Anyone who has in his, or her, possession such a vast quantity of slides demonstrating the continental drift is clearly in denial of some underlying personal anguish. (Purist Freudians may even be so bold as to suggest a leaning towards something profoundly maternal and faintly sexual). Obsessions with Pangea and the subsequent creation of Laurasia and Gondwanaland surely can’t be healthy, even for hardcore geologists.
I conclude, therefore, that my tutor requires urgent therapy before he drives us all to distraction.
And what, in Gods name, were the WEA thinking of issuing the trembling old fart with a laser pen?
Pointy sticks are dangerous enough in the hands of over enthusiastic pensioners, let alone retina-destroying weapons of dubious legality.
Know it all was decked out in his finest t-shirt of
Bored utterly rigid by the endless stream of references to tectonic plates, or perhaps merely hypnotised by the flickering red light than flitted across the Atlantic Ocean ad nausium (as opposed to the rigidity of PCP or Plastic Chair Paralysis), I managed to somehow survive the first half and reward myself with a much-earned 40p Nescafe.
Unfortunately the blue rinse brigade in the canteen had neglected to furnish the hall with any tables and chairs, much to the disapproval of my distinctly peeved classmates.
Not remotely fazed by the lack of such home comforts I chose to park my weary behind on some steps at the far end of the room. Unfortunately my space invader had taken it upon herself to follow my lead, and unsettled me further more by endeavouring to strike up a conversation.
Her opening line of "I'm almost 80 you know" admittedly threw me a little.
I still remain uncertain as to whether she assumed her advancing years would automatically endear me to her. It didn't.
Clutching at straws for an appropriate retort all I could come up with was "I'm 41". Not exactly riveting stuff I confess. Clearly my lack of conversational prowess failed dismally to impress space invader, as she chose to ignore my reply and directly wandered off I the general direction of the nearby lavatories.
Back in class, and with the ominous prospect of even more slides of maps, I was pleasantly surprised to find myself in the company of a new best friend in the shape of a bug. It appeared on my notepad from an unknown direction, brown in colour, and no bigger than an ant, but it was love at first sight. Hindered by the lack of a microscope I was a tad gender-confused, but chose to call `him` Brian.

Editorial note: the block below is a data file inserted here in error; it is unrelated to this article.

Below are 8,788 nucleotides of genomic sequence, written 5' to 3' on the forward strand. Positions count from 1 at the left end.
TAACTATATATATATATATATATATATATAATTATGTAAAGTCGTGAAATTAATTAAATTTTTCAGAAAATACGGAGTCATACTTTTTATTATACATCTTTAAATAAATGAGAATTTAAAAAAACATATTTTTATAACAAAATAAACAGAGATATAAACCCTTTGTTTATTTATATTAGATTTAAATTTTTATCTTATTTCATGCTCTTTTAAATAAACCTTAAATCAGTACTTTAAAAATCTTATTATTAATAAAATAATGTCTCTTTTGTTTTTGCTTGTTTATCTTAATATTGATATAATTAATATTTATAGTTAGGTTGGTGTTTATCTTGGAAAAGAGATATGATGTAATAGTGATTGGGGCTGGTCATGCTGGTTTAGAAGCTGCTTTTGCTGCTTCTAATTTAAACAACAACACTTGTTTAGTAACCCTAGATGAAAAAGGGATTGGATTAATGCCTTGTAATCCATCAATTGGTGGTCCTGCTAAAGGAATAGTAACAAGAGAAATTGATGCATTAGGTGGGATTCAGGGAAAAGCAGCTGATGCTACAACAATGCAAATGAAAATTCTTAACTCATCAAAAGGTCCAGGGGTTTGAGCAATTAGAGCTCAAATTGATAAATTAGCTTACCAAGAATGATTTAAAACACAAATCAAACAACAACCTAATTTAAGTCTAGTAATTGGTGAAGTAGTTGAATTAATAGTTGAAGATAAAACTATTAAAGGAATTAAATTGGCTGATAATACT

Brian and I played for what seemed hours. I drew him a wobbly blue path and encouraged him along it very gently using the non-inky end of my biro. He appeared to enjoy this very much, and encouraged by his positive reactions I added some little blue houses and a blue tree. We laughed, we cried (she's losing it....!) in fact so distracted was I, that it wasn't until I heard the words "single celled organisms" that I realised that we had finally reached recent history (well, 3,500 million years ago anyhow). Hurrah.
My joy was, however, short-lived when the word "glacier" put paid to my delight, and yet again talk instantaneously returned to Supercontinents.
By the time I had remembered my chum and his enchanting new two-dimensional world, he’d vanished. I was devastated. Brian and I were no more.
It was with a heavy heart that I left Castle Methodist Church today, but I shall return, if only on the questionable promise from my tutor that we shall without a doubt have dinosaurs next week (presumably something all my fellow WEA colleagues have first hand experience of). I can now innocently spend the rest of my week fantasizing about enormous mammals devouring octogenarians.